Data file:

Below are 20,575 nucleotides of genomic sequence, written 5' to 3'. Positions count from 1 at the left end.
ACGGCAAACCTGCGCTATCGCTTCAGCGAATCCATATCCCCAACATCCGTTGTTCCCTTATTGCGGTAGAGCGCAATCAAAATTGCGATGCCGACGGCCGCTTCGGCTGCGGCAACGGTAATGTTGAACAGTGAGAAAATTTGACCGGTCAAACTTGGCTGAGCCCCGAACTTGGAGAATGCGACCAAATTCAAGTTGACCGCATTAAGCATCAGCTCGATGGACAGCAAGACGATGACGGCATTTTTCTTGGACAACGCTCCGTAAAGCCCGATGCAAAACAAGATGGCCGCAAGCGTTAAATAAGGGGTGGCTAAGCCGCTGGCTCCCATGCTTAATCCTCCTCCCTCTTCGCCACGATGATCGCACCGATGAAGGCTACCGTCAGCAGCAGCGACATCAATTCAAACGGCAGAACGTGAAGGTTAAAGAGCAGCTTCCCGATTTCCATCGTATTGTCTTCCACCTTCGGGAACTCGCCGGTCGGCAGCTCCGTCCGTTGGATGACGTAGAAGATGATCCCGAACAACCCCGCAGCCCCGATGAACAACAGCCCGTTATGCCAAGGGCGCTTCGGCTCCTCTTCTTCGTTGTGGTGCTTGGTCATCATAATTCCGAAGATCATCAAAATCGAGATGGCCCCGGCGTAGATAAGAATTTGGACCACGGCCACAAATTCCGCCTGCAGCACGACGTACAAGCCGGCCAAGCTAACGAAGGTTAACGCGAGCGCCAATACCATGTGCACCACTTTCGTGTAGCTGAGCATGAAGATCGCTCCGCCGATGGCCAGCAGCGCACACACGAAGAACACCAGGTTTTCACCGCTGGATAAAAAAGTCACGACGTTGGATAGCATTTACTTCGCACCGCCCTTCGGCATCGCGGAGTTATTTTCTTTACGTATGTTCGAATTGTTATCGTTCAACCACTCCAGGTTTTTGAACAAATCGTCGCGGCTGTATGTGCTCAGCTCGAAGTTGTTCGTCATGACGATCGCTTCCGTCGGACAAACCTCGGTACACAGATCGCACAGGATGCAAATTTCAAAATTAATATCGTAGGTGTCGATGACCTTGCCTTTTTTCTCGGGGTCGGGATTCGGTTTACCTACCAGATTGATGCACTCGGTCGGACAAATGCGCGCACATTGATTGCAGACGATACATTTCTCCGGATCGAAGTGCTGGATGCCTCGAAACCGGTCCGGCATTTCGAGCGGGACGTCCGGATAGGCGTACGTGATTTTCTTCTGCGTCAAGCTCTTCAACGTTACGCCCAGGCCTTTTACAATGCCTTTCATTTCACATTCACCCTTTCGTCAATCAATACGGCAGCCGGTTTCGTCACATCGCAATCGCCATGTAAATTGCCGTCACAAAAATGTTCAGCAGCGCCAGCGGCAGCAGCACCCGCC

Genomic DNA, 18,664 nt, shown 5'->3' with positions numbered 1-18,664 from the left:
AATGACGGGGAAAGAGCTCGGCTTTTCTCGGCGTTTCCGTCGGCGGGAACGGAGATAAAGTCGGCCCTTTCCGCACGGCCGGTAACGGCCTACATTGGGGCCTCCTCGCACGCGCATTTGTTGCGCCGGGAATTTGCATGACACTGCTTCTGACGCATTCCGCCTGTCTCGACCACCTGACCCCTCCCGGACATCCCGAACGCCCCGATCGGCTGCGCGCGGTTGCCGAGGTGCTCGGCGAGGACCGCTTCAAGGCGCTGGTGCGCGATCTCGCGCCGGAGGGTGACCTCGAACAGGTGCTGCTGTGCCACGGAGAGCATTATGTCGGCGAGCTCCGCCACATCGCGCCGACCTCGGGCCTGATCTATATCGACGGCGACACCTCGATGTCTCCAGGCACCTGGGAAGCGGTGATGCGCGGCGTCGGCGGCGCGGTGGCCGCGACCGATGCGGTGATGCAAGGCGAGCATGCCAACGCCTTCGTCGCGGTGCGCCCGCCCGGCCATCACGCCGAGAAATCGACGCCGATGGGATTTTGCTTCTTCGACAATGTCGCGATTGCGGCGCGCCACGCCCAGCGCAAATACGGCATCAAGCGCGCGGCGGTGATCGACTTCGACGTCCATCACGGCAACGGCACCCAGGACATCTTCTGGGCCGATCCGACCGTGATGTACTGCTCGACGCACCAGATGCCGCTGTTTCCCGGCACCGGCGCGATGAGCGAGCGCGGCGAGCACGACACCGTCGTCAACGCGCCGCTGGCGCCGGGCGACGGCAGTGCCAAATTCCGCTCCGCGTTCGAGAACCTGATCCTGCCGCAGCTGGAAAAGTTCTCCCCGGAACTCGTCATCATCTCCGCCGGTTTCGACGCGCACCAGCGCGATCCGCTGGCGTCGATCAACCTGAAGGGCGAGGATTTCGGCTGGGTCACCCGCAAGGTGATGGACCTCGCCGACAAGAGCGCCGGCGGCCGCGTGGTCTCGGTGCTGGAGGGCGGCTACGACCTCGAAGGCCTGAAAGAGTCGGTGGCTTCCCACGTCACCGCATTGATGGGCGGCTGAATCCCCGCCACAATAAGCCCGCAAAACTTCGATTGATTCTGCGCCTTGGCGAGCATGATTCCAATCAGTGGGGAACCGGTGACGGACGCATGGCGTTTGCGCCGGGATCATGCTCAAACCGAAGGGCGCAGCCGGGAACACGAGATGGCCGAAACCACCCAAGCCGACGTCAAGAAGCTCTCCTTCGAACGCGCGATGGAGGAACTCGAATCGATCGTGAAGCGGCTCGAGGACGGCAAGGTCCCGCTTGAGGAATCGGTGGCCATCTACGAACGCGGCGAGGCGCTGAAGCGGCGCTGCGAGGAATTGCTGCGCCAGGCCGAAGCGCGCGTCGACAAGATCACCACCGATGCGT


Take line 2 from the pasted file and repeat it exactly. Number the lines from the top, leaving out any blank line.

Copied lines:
ACGGCAAACCTGCGCTATCGCTTCAGCGAATCCATATCCCCAACATCCGTTGTTCCCTTATTGCGGTAGAGCGCAATCAAAATTGCGATGCCGACGGCCGCTTCGGCTGCGGCAACGGTAATGTTGAACAGTGAGAAAATTTGACCGGTCAAACTTGGCTGAGCCCCGAACTTGGAGAATGCGACCAAATTCAAGTTGACCGCATTAAGCATCAGCTCGATGGACAGCAAGACGATGACGGCATTTTTCTTGGACAACGCTCCGTAAAGCCCGATGCAAAACAAGATGGCCGCAAGCGTTAAATAAGGGGTGGCTAAGCCGCTGGCTCCCATGCTTAATCCTCCTCCCTCTTCGCCACGATGATCGCACCGATGAAGGCTACCGTCAGCAGCAGCGACATCAATTCAAACGGCAGAACGTGAAGGTTAAAGAGCAGCTTCCCGATTTCCATCGTATTGTCTTCCACCTTCGGGAACTCGCCGGTCGGCAGCTCCGTCCGTTGGATGACGTAGAAGATGATCCCGAACAACCCCGCAGCCCCGATGAACAACAGCCCGTTATGCCAAGGGCGCTTCGGCTCCTCTTCTTCGTTGTGGTGCTTGGTCATCATAATTCCGAAGATCATCAAAATCGAGATGGCCCCGGCGTAGATAAGAATTTGGACCACGGCCACAAATTCCGCCTGCAGCACGACGTACAAGCCGGCCAAGCTAACGAAGGTTAACGCGAGCGCCAATACCATGTGCACCACTTTCGTGTAGCTGAGCATGAAGATCGCTCCGCCGATGGCCAGCAGCGCACACACGAAGAACACCAGGTTTTCACCGCTGGATAAAAAAGTCACGACGTTGGATAGCATTTACTTCGCACCGCCCTTCGGCATCGCGGAGTTATTTTCTTTACGTATGTTCGAATTGTTATCGTTCAACCACTCCAGGTTTTTGAACAAATCGTCGCGGCTGTATGTGCTCAGCTCGAAGTTGTTCGTCATGACGATCGCTTCCGTCGGACAAACCTCGGTACACAGATCGCACAGGATGCAAATTTCAAAATTAATATCGTAGGTGTCGATGACCTTGCCTTTTTTCTCGGGGTCGGGATTCGGTTTACCTACCAGATTGATGCACTCGGTCGGACAAATGCGCGCACATTGATTGCAGACGATACATTTCTCCGGATCGAAGTGCTGGATGCCTCGAAACCGGTCCGGCATTTCGAGCGGGACGTCCGGATAGGCGTACGTGATTTTCTTCTGCGTCAAGCTCTTCAACGTTACGCCCAGGCCTTTTACAATGCCTTTCATTTCACATTCACCCTTTCGTCAATCAATACGGCAGCCGGTTTCGTCACATCGCAATCGCCATGTAAATTGCCGTCACAAAAATGTTCAGCAGCGCCAGCGGCAGCAGCACCCGCC